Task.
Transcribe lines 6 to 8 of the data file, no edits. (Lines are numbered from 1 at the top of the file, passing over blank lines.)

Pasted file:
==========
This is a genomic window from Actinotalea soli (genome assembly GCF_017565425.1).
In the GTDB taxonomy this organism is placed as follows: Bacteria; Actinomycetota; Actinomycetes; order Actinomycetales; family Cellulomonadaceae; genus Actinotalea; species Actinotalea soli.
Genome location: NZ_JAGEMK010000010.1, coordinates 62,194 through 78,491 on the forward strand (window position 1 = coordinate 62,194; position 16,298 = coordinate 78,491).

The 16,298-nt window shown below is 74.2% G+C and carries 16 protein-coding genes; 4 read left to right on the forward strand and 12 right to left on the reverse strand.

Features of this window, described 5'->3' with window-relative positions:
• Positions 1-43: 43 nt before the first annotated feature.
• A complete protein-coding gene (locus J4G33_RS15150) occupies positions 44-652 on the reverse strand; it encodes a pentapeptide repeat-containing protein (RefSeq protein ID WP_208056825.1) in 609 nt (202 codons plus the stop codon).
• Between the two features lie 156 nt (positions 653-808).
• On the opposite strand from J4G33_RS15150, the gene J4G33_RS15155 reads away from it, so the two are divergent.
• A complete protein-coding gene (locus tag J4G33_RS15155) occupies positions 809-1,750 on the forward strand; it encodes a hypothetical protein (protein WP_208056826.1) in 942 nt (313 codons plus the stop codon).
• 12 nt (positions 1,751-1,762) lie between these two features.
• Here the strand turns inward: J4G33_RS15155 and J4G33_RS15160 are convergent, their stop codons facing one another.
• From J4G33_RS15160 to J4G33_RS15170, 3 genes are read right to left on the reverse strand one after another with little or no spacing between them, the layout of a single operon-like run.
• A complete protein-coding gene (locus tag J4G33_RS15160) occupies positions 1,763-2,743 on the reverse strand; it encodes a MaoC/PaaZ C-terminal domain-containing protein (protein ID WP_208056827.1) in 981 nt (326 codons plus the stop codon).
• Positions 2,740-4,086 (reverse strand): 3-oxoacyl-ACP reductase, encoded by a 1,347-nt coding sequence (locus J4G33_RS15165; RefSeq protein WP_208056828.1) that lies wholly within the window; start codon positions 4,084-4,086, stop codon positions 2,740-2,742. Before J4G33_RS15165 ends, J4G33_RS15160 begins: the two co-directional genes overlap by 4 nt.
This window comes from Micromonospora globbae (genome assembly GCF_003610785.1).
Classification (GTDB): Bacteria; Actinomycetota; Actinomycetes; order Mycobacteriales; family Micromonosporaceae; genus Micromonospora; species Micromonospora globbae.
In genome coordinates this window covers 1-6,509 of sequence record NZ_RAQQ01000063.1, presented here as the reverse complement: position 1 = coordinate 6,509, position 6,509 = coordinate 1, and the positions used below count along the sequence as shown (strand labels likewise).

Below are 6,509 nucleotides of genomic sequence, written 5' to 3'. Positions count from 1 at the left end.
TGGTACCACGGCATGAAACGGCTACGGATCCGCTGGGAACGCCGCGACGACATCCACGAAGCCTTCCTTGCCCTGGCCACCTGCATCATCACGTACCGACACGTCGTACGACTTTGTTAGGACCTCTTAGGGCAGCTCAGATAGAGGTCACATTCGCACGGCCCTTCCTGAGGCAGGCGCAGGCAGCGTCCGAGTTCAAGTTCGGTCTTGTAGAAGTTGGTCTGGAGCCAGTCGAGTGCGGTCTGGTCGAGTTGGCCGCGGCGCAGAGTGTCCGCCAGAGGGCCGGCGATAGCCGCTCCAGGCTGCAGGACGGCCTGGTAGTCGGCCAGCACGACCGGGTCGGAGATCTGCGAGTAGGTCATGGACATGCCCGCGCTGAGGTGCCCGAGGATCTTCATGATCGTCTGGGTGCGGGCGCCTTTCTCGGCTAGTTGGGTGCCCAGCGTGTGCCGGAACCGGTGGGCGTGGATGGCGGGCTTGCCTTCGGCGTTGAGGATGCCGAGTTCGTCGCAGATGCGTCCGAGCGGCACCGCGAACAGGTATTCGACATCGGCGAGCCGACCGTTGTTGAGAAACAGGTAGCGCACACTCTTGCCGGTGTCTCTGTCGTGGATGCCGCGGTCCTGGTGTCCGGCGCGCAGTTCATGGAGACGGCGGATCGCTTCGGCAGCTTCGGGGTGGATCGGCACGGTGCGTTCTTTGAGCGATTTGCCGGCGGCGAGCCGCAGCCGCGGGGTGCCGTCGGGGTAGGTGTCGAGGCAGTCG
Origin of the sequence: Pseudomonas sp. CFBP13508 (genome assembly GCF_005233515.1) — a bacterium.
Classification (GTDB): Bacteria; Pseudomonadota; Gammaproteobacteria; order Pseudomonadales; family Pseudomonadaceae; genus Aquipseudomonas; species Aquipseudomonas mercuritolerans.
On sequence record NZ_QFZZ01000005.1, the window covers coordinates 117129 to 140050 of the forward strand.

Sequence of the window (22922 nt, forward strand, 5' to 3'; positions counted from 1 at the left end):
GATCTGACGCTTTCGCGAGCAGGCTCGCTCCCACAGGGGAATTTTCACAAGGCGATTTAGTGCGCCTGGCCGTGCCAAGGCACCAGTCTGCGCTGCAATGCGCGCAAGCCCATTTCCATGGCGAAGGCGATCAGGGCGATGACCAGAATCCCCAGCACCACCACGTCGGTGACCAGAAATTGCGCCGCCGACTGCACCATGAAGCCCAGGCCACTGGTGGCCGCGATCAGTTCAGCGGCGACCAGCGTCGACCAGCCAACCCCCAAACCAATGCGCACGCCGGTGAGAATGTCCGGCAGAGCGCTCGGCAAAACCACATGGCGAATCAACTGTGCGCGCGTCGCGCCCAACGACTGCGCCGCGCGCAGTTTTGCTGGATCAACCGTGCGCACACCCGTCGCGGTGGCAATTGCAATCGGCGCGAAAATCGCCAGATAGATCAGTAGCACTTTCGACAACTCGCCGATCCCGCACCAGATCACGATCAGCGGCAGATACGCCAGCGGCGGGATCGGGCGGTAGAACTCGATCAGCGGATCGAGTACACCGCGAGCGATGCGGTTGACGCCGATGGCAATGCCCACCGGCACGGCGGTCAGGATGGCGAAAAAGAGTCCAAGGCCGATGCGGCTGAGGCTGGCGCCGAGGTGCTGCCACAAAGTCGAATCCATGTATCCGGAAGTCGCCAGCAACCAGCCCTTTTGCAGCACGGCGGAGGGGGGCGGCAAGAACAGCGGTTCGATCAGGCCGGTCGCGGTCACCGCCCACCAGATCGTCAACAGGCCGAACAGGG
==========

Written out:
• Positions 1-43: 43 nt before the first annotated feature.
• A complete protein-coding gene (locus J4G33_RS15150) occupies positions 44-652 on the reverse strand; it encodes a pentapeptide repeat-containing protein (RefSeq protein ID WP_208056825.1) in 609 nt (202 codons plus the stop codon).
• Between the two features lie 156 nt (positions 653-808).